Cranial Nerves Seven to Twelve

Authors: Helen Blackhurst / Editor: Clifford J Mann, Thomas MacMahon / Reviewer: Joshua Davison / Codes:  / Published: 22/02/2021


Cranial nerve injuries are important clinical signs, which alert the examiner to intracranial pathology. This session will look at the more common traumatic and medical causes of cranial nerve injury to cranial nerves

Before completing this session you should have:

Completed the Module session on Cranial Nerves I – VI

By the end of this session you will be able to:

  • Identify the clinically-relevant anatomy of each cranial nerve
  • Explain how to functionally assess cranial nerves
  • Describe the aetiology and consequences of cranial nerve trauma that might present to the Emergency Department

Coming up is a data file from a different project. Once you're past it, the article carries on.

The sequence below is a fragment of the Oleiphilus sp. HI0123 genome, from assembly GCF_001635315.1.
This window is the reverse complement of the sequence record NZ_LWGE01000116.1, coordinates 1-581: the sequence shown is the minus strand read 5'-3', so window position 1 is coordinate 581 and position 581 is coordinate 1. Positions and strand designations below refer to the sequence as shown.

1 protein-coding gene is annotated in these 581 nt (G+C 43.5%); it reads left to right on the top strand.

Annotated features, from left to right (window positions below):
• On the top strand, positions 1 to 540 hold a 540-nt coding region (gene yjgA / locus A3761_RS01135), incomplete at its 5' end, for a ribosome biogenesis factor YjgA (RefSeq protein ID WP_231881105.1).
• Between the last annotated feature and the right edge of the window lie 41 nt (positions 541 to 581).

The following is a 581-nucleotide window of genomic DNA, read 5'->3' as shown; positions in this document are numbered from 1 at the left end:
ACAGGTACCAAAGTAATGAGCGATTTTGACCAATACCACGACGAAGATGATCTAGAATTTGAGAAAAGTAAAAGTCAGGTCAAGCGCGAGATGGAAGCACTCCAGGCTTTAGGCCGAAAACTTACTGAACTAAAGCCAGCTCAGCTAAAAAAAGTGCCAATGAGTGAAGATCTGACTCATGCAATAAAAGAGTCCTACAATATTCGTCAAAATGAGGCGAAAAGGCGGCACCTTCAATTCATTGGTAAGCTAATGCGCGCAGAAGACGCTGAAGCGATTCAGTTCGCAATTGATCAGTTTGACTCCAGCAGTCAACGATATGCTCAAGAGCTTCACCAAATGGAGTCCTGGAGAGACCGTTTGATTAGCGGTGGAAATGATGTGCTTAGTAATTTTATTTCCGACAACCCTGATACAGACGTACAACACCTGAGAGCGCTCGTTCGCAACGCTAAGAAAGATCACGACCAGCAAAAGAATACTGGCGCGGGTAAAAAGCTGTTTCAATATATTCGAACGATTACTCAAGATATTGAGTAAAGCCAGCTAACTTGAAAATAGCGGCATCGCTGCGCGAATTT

• Describe the common medical causes of acute cranial nerve dysfunction
  • Explain the value of computerised tomography (CT) and magnetic resonance imaging (MRI) lesions, with examples of typical findings
  • Formulate a suitable assessment and investigative strategy for a patient presenting with a cranial nerve palsy


  1. REES, J. H. N and VALENTINE, A. R. (1997) Spontaneous bilateral carotid and vertebral artery dissection presenting as Collet-Sicard syndrome. British Journal of Radiology, 70, pp. 856-858.

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